The artistic and intellectual growth that defined the Harlem Renaissance helped to unify African Americans across social classes and to wear away interracial barriers.
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The Harlem Renaissance:
An African American cultural movement after WWI that emerged from a group of young, literate, black poets, intellectuals, writers, musicians, actors, and artists.

- World War 1 increased demand for manufactured war items while at the same time taking away a good chunk of the manufacturing labor force = job opportunity
- African Americans from the south moved north into the cities in response to this job opportunity
- in cities such as Harlem, distinct African American communities were formed

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- African American artists, such as poet Langston Hughes, gained national respect
- African American writers form their own literati
- the African American writers, musicians, poets, etc., become a source of pride for African Americans as a whole

-For the first time, both African Americans and white americans had a common experience. It was the first time there was a major cultural influence crossing racial and social borders.
-White Americans would commonly listen to black musicians from Harlem and other black epicenters.
-A few white youths — living in small towns and comfortable suburbs as well as big-city slums — started to see more than mere novelty and excitement in this new primarily black music, began actually to hear their own feelings mirrored in the playing of African-Americans, and to look for ways they might participate in it themselves. In a country in which by law and custom blacks and whites were forbidden to compete on anything like an equal basis in any arena — even boxing (the heavyweight title was then off-limits to black challengers) — these young men were willing to brave a brand new world created by black Americans and in which black musicians remained the most admired figures.

- having something to be proud of, and being able to share it with others who are also proud, is a uniting force . . . African American intellectual and artistic growth provided the source of pride and thus the source of unification

- the success of Renaissance figures like Hughes complimented the work of black rights activists like W.E.B. Du Bois . . . Du Bois even published some of Hughes writings . . . intellectuals and artists like Hughes coming together with activists like Du Bois meant both greater unity between African Americans, and this unity in turn lead to greater African American political strength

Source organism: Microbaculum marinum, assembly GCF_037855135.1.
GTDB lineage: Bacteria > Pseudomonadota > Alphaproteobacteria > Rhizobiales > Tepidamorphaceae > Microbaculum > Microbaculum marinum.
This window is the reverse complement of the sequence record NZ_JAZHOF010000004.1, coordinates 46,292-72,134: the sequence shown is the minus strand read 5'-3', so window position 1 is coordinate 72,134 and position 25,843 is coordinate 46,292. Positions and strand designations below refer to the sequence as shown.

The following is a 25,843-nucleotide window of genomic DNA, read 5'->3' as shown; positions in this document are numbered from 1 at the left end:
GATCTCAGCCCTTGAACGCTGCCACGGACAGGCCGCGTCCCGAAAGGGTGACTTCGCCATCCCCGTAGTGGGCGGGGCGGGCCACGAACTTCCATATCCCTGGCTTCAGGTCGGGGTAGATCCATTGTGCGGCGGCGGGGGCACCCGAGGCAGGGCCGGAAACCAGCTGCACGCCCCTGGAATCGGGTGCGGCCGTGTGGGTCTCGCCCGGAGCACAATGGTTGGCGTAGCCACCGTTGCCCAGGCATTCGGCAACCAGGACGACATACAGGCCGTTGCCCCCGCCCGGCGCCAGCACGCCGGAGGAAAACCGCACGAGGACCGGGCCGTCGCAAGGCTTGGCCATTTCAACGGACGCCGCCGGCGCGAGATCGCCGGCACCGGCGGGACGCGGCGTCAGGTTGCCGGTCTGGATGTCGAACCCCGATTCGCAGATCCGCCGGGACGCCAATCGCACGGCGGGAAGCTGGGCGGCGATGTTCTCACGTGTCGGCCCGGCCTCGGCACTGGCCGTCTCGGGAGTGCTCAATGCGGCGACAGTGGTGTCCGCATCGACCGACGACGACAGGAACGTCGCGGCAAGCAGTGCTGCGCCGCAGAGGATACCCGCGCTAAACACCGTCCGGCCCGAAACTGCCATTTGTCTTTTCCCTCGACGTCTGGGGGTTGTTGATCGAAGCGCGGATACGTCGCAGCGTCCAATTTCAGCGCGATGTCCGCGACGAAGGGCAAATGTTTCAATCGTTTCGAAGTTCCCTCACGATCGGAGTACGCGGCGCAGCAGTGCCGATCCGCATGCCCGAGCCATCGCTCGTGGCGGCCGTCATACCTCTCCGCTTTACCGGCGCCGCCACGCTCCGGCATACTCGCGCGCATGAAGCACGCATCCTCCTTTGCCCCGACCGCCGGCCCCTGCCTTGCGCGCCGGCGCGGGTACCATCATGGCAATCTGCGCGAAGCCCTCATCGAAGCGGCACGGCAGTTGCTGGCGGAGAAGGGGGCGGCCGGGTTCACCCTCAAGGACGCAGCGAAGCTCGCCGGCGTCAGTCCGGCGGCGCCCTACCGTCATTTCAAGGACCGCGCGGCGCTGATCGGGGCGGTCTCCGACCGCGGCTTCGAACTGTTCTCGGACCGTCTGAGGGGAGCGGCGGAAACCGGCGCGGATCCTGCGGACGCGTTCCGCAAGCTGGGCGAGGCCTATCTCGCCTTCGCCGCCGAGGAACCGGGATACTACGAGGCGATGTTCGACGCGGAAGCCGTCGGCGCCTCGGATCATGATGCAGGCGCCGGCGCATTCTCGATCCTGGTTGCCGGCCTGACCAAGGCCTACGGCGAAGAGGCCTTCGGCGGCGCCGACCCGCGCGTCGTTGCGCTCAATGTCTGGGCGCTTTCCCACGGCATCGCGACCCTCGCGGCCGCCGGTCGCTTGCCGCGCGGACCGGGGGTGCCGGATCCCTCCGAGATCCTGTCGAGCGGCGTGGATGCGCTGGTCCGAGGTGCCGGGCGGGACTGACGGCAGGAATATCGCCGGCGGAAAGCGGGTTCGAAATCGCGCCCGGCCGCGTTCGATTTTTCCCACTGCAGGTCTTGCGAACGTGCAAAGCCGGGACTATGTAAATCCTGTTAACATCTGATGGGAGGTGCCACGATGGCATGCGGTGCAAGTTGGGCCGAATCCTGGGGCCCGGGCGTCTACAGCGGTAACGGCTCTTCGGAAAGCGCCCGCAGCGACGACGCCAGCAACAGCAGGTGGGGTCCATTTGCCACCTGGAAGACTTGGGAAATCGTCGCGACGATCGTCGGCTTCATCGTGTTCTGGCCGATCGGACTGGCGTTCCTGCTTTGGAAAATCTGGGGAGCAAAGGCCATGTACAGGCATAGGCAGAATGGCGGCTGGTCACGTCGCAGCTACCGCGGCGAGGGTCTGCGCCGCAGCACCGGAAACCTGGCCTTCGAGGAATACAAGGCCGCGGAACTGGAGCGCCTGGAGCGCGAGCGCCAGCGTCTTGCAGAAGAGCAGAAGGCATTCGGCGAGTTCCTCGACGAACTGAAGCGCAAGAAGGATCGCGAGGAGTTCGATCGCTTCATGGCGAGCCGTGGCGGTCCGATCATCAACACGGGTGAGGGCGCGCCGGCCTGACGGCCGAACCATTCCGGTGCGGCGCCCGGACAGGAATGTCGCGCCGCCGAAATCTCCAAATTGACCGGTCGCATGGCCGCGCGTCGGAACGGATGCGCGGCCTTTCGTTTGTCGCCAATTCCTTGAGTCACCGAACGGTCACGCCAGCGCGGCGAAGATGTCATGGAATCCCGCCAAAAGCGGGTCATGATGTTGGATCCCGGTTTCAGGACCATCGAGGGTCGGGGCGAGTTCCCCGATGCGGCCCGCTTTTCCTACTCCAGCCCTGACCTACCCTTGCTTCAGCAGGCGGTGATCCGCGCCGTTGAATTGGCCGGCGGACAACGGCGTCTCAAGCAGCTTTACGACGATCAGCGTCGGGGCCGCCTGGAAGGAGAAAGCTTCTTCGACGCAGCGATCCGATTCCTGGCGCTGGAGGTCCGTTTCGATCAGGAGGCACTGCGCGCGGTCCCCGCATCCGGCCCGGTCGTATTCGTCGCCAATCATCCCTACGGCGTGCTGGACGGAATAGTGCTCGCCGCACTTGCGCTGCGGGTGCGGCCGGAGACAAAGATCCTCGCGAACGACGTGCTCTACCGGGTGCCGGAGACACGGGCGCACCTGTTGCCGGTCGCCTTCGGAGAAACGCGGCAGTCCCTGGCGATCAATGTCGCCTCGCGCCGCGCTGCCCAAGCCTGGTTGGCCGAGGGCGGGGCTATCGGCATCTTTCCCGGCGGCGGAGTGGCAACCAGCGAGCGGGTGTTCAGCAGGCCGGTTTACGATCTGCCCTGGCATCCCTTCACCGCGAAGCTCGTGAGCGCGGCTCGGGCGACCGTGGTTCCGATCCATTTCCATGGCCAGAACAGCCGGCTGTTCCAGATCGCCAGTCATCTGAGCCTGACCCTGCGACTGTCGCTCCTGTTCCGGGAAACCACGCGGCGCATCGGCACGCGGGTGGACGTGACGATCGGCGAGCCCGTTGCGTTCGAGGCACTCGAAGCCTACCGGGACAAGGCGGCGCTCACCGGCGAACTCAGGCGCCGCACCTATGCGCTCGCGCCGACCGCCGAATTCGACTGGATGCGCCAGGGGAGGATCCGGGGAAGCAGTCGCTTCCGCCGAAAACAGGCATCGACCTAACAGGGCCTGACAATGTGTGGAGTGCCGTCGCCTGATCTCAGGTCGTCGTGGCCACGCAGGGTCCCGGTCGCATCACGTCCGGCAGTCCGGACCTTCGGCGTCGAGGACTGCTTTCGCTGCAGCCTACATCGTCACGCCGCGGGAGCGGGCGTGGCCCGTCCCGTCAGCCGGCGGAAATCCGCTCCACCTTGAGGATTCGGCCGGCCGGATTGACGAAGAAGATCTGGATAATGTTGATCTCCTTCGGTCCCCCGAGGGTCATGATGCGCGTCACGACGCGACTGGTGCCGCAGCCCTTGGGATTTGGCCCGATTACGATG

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- Notable Renaissance characters - club where African American jazz
musicians could showcase their talents


Langston Hughes:

- wrote poetry, fiction, and plays

- attempted to capture the essence of the African American experience, identity, and culture

- important voice of racial protest and black affirmation
- encouraged pride in African American culture and unity between African Americans
- his novel Not Without Laughter won the Harmon gold medal for literature

Other notable Renaissance figures:

Claude McKay: won Harmon gold Award for Literature for book Home to Harlem
Duke Ellington: generally recognized as one of the greatest figures in the history of jazz

Augusta Savage: sculptor, first African American to be elected to National Association of Women Painters and Sculptors, influenced the rising generation of artists

Charles Gilpin: one of the most highly regarded actors of the 1920s

Breaking Race Barriers:

- white people frequented bars and cabarets formerly frequented only by black people
- Seven Arts: first desegregated white magazine after featuring poems by Claude McKay
- Broadway plays with African Americans among the cast

- according to Langston Hughes in his autobiography
The Big Sea, white people were given "ringside tables to sit and stare at the Negro customers--like amusing animals in the zoo." Hughes video

I, Too by Langston Hughes
I , too, sing America.

I am the darker brother.
They send me to eat in the kitchen
When company comes,
But I laugh,
And eat well,
And grow strong.

I'll be at the table
When company comes.
Nobody'll dare
Say to me,
"Eat in the kitchen,"

They'll see how beautiful I am
And be ashamed--

I, too, am America.

The Harlem Renaissance gave African Americans reason to believe themselves "beautiful", and some white people began to acknowledge the beauty of Renaissance works.


Connection to Today:
- Renaissance works unified African Americans, proved that African Americans could contribute intellectually and artistically to society, and helped to break race barriers . . .
-The Renaissance defined African American culture, which is shown through more recent movies such as Boyz In The Hood.

Rap music today unifies African Americans, is a popular music genre that is important to American culture, and reaches across race lines. Rap is dominated by African American culture, yet, just like during the Harlem Renaissance, both suburban and urban kids of all races are taking up rap. I.E. Sam Adams, Asher Roth.
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